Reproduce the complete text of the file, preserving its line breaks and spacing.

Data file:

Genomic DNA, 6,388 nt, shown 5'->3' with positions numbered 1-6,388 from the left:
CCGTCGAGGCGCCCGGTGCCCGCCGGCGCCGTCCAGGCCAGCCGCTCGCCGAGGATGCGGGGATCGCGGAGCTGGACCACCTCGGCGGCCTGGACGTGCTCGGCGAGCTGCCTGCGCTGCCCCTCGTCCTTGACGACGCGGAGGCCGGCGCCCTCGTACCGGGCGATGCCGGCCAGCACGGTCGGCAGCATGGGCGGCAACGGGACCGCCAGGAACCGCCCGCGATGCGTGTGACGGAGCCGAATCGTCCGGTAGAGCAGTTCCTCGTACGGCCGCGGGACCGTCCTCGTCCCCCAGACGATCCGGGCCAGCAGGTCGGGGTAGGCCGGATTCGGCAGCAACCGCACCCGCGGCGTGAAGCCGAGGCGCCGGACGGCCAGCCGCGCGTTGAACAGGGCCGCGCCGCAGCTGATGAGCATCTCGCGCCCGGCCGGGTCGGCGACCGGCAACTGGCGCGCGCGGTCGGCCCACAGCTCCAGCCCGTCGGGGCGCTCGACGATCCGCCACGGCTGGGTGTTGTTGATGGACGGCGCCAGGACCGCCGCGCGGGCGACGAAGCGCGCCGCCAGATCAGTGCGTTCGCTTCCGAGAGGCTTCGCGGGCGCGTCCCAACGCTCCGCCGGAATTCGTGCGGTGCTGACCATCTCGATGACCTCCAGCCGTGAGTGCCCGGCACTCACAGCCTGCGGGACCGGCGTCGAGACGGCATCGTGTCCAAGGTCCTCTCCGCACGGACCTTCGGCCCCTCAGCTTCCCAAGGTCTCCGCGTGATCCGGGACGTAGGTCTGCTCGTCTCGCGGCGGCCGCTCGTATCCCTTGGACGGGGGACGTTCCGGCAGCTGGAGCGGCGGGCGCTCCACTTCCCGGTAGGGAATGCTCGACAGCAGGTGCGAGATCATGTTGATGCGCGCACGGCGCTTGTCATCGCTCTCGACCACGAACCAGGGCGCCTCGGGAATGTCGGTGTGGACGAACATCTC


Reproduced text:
Genomic DNA, 6,388 nt, shown 5'->3' with positions numbered 1-6,388 from the left:
CCGTCGAGGCGCCCGGTGCCCGCCGGCGCCGTCCAGGCCAGCCGCTCGCCGAGGATGCGGGGATCGCGGAGCTGGACCACCTCGGCGGCCTGGACGTGCTCGGCGAGCTGCCTGCGCTGCCCCTCGTCCTTGACGACGCGGAGGCCGGCGCCCTCGTACCGGGCGATGCCGGCCAGCACGGTCGGCAGCATGGGCGGCAACGGGACCGCCAGGAACCGCCCGCGATGCGTGTGACGGAGCCGAATCGTCCGGTAGAGCAGTTCCTCGTACGGCCGCGGGACCGTCCTCGTCCCCCAGACGATCCGGGCCAGCAGGTCGGGGTAGGCCGGATTCGGCAGCAACCGCACCCGCGGCGTGAAGCCGAGGCGCCGGACGGCCAGCCGCGCGTTGAACAGGGCCGCGCCGCAGCTGATGAGCATCTCGCGCCCGGCCGGGTCGGCGACCGGCAACTGGCGCGCGCGGTCGGCCCACAGCTCCAGCCCGTCGGGGCGCTCGACGATCCGCCACGGCTGGGTGTTGTTGATGGACGGCGCCAGGACCGCCGCGCGGGCGACGAAGCGCGCCGCCAGATCAGTGCGTTCGCTTCCGAGAGGCTTCGCGGGCGCGTCCCAACGCTCCGCCGGAATTCGTGCGGTGCTGACCATCTCGATGACCTCCAGCCGTGAGTGCCCGGCACTCACAGCCTGCGGGACCGGCGTCGAGACGGCATCGTGTCCAAGGTCCTCTCCGCACGGACCTTCGGCCCCTCAGCTTCCCAAGGTCTCCGCGTGATCCGGGACGTAGGTCTGCTCGTCTCGCGGCGGCCGCTCGTATCCCTTGGACGGGGGACGTTCCGGCAGCTGGAGCGGCGGGCGCTCCACTTCCCGGTAGGGAATGCTCGACAGCAGGTGCGAGATCATGTTGATGCGCGCACGGCGCTTGTCATCGCTCTCGACCACGAACCAGGGCGCCTCGGGAATGTCGGTGTGGACGAACATCTC